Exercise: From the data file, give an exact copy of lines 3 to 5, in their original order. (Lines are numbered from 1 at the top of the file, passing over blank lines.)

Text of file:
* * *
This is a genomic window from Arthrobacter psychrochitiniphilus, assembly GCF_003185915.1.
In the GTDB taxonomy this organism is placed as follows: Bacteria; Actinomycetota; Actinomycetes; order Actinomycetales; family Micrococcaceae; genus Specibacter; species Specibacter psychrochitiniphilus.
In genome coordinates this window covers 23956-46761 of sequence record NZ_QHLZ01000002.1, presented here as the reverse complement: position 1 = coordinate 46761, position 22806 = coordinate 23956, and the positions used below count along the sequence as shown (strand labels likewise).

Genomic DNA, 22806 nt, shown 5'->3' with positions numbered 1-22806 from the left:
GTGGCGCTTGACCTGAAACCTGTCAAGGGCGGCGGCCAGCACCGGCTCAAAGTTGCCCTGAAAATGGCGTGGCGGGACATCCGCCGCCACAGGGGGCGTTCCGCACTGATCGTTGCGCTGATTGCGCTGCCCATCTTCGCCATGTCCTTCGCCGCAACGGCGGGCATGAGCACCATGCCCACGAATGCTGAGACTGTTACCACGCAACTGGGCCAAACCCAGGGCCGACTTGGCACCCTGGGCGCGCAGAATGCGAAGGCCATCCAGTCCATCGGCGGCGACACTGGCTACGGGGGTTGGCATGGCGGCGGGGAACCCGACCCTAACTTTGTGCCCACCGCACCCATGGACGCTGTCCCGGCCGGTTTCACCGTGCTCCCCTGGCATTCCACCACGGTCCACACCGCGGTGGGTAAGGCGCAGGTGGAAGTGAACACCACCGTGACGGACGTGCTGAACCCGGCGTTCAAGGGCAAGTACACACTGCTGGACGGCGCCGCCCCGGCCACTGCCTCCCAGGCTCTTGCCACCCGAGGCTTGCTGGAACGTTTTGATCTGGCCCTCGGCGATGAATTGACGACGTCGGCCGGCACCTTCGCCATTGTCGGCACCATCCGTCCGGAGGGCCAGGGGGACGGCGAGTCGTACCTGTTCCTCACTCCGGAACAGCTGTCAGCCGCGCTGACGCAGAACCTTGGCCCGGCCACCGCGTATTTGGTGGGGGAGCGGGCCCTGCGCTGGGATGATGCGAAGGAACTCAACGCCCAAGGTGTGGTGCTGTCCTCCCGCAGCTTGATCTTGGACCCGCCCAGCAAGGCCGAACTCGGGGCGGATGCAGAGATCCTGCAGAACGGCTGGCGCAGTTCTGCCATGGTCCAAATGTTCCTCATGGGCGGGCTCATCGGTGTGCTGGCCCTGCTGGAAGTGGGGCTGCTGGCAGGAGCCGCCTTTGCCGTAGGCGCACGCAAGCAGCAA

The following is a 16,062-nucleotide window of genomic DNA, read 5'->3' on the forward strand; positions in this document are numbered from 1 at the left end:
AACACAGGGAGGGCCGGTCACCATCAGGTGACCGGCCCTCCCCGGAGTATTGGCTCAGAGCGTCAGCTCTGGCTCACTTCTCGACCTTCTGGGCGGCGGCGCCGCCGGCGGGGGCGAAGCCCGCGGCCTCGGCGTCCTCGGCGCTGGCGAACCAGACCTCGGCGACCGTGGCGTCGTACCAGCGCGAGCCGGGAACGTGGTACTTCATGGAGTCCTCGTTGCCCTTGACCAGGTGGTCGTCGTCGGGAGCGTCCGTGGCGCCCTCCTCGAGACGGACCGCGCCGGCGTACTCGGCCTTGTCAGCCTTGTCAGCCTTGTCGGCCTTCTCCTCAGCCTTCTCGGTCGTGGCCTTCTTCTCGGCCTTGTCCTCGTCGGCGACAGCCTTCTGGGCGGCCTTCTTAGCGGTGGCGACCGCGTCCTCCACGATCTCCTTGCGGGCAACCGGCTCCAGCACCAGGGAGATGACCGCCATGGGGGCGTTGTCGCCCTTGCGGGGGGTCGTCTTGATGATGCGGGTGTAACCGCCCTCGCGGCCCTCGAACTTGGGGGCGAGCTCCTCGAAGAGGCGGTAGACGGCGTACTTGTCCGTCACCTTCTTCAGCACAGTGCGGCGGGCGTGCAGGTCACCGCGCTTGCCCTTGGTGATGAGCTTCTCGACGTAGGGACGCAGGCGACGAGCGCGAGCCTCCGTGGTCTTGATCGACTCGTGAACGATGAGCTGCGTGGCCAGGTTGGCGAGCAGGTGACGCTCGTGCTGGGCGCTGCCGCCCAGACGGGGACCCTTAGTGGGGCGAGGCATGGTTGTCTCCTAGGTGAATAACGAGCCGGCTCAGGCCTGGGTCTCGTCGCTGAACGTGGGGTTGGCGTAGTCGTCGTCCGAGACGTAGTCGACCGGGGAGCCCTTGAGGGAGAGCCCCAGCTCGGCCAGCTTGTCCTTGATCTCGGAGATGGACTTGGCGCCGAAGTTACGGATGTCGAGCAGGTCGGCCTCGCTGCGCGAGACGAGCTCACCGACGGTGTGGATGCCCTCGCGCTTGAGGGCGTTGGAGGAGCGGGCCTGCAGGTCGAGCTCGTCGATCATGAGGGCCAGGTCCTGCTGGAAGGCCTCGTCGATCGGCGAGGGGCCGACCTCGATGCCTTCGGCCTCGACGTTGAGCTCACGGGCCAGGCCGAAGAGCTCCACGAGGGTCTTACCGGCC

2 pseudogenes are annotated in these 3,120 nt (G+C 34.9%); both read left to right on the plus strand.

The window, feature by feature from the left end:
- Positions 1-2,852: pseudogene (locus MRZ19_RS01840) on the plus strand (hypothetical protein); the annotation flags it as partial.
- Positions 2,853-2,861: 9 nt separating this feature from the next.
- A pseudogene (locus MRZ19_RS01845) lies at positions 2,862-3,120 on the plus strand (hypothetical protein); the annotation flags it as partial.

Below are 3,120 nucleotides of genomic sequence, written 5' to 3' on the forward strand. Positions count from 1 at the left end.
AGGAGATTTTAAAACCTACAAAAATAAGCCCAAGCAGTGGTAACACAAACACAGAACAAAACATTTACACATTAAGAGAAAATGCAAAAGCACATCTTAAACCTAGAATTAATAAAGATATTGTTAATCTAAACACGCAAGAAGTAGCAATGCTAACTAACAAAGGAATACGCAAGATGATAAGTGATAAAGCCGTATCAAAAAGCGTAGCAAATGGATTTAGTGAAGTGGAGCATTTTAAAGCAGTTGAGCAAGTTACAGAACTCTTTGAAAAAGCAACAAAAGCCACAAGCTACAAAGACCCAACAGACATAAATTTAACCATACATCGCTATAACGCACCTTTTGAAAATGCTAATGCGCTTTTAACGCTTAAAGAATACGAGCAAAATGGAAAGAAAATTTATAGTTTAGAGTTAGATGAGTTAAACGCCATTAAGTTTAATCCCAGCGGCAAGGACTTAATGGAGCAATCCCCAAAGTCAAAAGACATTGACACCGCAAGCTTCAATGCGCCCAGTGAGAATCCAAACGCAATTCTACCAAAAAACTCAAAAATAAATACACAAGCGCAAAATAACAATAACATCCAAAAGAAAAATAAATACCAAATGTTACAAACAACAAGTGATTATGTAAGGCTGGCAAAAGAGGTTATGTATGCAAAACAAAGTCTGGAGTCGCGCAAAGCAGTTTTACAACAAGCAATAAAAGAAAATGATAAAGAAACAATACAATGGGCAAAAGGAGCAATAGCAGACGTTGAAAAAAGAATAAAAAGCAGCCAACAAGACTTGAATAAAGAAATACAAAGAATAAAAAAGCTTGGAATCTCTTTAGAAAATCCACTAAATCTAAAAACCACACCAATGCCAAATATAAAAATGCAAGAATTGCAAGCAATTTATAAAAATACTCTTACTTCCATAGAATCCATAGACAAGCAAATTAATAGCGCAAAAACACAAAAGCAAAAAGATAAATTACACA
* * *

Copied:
In genome coordinates this window covers 23956-46761 of sequence record NZ_QHLZ01000002.1, presented here as the reverse complement: position 1 = coordinate 46761, position 22806 = coordinate 23956, and the positions used below count along the sequence as shown (strand labels likewise).

Genomic DNA, 22806 nt, shown 5'->3' with positions numbered 1-22806 from the left:
GTGGCGCTTGACCTGAAACCTGTCAAGGGCGGCGGCCAGCACCGGCTCAAAGTTGCCCTGAAAATGGCGTGGCGGGACATCCGCCGCCACAGGGGGCGTTCCGCACTGATCGTTGCGCTGATTGCGCTGCCCATCTTCGCCATGTCCTTCGCCGCAACGGCGGGCATGAGCACCATGCCCACGAATGCTGAGACTGTTACCACGCAACTGGGCCAAACCCAGGGCCGACTTGGCACCCTGGGCGCGCAGAATGCGAAGGCCATCCAGTCCATCGGCGGCGACACTGGCTACGGGGGTTGGCATGGCGGCGGGGAACCCGACCCTAACTTTGTGCCCACCGCACCCATGGACGCTGTCCCGGCCGGTTTCACCGTGCTCCCCTGGCATTCCACCACGGTCCACACCGCGGTGGGTAAGGCGCAGGTGGAAGTGAACACCACCGTGACGGACGTGCTGAACCCGGCGTTCAAGGGCAAGTACACACTGCTGGACGGCGCCGCCCCGGCCACTGCCTCCCAGGCTCTTGCCACCCGAGGCTTGCTGGAACGTTTTGATCTGGCCCTCGGCGATGAATTGACGACGTCGGCCGGCACCTTCGCCATTGTCGGCACCATCCGTCCGGAGGGCCAGGGGGACGGCGAGTCGTACCTGTTCCTCACTCCGGAACAGCTGTCAGCCGCGCTGACGCAGAACCTTGGCCCGGCCACCGCGTATTTGGTGGGGGAGCGGGCCCTGCGCTGGGATGATGCGAAGGAACTCAACGCCCAAGGTGTGGTGCTGTCCTCCCGCAGCTTGATCTTGGACCCGCCCAGCAAGGCCGAACTCGGGGCGGATGCAGAGATCCTGCAGAACGGCTGGCGCAGTTCTGCCATGGTCCAAATGTTCCTCATGGGCGGGCTCATCGGTGTGCTGGCCCTGCTGGAAGTGGGGCTGCTGGCAGGAGCCGCCTTTGCCGTAGGCGCACGCAAGCAGCAA